A treasure trove of documents related to the assassination of former president John F. Kennedy will be released Thursday. If recent polls are any indicator, it’s doubtful whether there is any information in the documents that will put to bed the plethora of JFK conspiracies.
According to a poll by FiveThirtyEight.com this month, only 33 percent of Americans believe Kennedy was killed by a single person when he was assassinated in Dallas in November 1963. The official sequence of events as established by a commission headed by Chief Justice Earl Warren is that Kennedy was shot and killed with two bullets by Lee Harvey Oswald, who acted alone.
Fifty years later, however, most people are skeptical of the Warren Commission. In the survey, 61 percent of Americans believe in a conspiracy in which more than one person was involved in shooting the president.
In almost all demographics, more than half of all Americans believe there is some type of Kennedy conspiracy. Conspiracy theories are not based on political affiliation, as 60 percent of Republicans and 61 percent of Democrats believed in a conspiracy.
The 1991 Oliver Stone film “JFK” details one conspiracy theory involving several men from New Orleans who had supposed CIA ties and conspired to kill the president. New Orleans District Attorney Jim Garrison eventually tried and failed to prosecute one of these men and Stone’s film is based on one of his books.
Stone’s film, which touched on a wide range of other conspiracy theories involving Kennedy’s assassination, is part of the reason Congress passed the President John F. Kennedy Assassination Records Collection Act of 1992. This was the bill that mandated records to be released 25 years later, as long as the president signs off on it. President Donald Trump has already indicated that he will release the records.
Another theory, also touched on in Stone’s film, involves the military-industrial complex. Under this theory, Kennedy was killed because he wanted to end the Vietnam War and the Cold War through peaceful negotiations with the Soviet Union. Defense contractors and other entities interested in keeping the wars going would have killed the president.
The 1976 United States House of Representatives Select Committee on Assassinations which looked at the death of Martin Luther King Jr. and Kennedy helped breathe life into a conspiracy theory that posited that Kennedy was killed by angry Cuban exiles. When Fidel Castro took control of Cuba in 1959, many Cubans fled to the U.S. Kennedy tried to overthrow Castro, but failed with the Bay of Pigs invasion. The theory claims that angry Cuban exiles killed Kennedy, blaming him for his failure.
“Anti-Castro Cuban groups, as groups, were not involved in the assassination of President Kennedy, but that the available evidence does not preclude the possibility that individual members may have been involved,” wrote the Committee.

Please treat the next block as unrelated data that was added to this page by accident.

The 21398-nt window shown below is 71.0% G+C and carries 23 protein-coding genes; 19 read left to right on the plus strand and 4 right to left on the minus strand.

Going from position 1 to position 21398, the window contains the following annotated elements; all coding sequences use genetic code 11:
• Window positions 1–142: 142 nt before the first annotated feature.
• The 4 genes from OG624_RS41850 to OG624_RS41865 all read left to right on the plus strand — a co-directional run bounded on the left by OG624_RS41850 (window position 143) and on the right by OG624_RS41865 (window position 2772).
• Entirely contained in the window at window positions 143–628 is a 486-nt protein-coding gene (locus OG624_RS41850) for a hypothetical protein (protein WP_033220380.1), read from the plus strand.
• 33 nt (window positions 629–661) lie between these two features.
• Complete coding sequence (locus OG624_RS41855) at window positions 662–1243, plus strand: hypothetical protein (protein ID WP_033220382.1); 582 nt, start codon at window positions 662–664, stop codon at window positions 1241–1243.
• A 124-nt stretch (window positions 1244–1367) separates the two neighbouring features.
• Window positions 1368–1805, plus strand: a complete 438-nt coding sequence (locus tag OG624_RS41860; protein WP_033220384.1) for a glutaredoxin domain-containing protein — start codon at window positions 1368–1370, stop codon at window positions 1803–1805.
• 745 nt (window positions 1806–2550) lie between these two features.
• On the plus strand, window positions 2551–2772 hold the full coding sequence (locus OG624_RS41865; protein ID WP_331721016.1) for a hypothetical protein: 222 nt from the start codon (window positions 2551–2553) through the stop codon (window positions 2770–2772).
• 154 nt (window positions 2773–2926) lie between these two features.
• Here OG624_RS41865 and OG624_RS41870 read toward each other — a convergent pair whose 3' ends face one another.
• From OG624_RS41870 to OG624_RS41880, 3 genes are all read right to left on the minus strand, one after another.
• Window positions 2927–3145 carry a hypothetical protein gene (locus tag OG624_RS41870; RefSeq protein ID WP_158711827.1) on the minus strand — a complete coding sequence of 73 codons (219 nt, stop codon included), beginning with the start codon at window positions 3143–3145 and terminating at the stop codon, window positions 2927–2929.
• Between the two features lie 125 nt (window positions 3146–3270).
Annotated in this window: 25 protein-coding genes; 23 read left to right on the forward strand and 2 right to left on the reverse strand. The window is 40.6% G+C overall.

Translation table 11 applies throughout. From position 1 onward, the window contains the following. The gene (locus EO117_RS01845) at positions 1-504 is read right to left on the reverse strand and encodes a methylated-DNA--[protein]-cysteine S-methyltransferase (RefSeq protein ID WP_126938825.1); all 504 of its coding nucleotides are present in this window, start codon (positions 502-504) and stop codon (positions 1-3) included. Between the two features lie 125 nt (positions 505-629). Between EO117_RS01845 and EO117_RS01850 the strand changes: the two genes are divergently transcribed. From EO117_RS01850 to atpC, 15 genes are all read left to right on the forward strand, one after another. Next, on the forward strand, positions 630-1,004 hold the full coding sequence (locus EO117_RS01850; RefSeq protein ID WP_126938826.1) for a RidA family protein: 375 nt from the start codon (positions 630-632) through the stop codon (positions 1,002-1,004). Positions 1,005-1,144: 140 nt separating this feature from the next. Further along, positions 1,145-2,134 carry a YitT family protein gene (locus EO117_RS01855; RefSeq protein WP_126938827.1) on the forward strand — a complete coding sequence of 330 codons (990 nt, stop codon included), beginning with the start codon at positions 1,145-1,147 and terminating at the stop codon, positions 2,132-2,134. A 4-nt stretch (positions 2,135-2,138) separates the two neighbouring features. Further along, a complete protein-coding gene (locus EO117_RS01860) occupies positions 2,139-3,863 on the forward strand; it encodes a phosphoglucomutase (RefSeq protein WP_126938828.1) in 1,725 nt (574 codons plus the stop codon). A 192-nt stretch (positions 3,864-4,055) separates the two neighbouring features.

Another group the committee said had no involvement but did not preclude the possibility of being involved, was the mafia. The conspiracy theory involving organized crime posits Kennedy was killed either by mafia upset that they lost lucrative connections to Cuban casinos when Kennedy failed to take out Castro, or because his brother, Robert F. Kennedy, cracked down on organized crime as the attorney general.
Other theories involve a power-hungry Vice President Lyndon Johnson, the Israeli government, the Soviet government and the Federal Reserve.
Oswald, of course, was killed by Dallas nightclub owner Jack Ruby two days after being charged with the president’s assassination. Oswald’s death further fed into conspiracy theories, as Ruby claimed to kill him because he was enraged that he killed the president — a motive that many did not accept.
Ruby was charged with murder, but his sentence was overturned on appeal. He died in prison four years after killing Oswald while awaiting a new trial.
A 2004 Fox News poll found that 66% of Americans thought there had been a conspiracy to kill President Kennedy, while 74% thought that there had been a cover-up. A Gallup Poll in mid-November 2013, showed 61% believed in a conspiracy, and only 30% thought that Oswald did it alone. In 1979, the U.S. House Select Committee on Assassinations concluded that it believed “that Kennedy was probably assassinated as a result of a conspiracy. The committee was unable to identify the other gunmen or the extent of the conspiracy.” In 2002, historian Carl M. Brauer concluded that the public’s “fascination with the assassination may indicate a psychological denial of Kennedy’s death, a mass wish…to undo it.”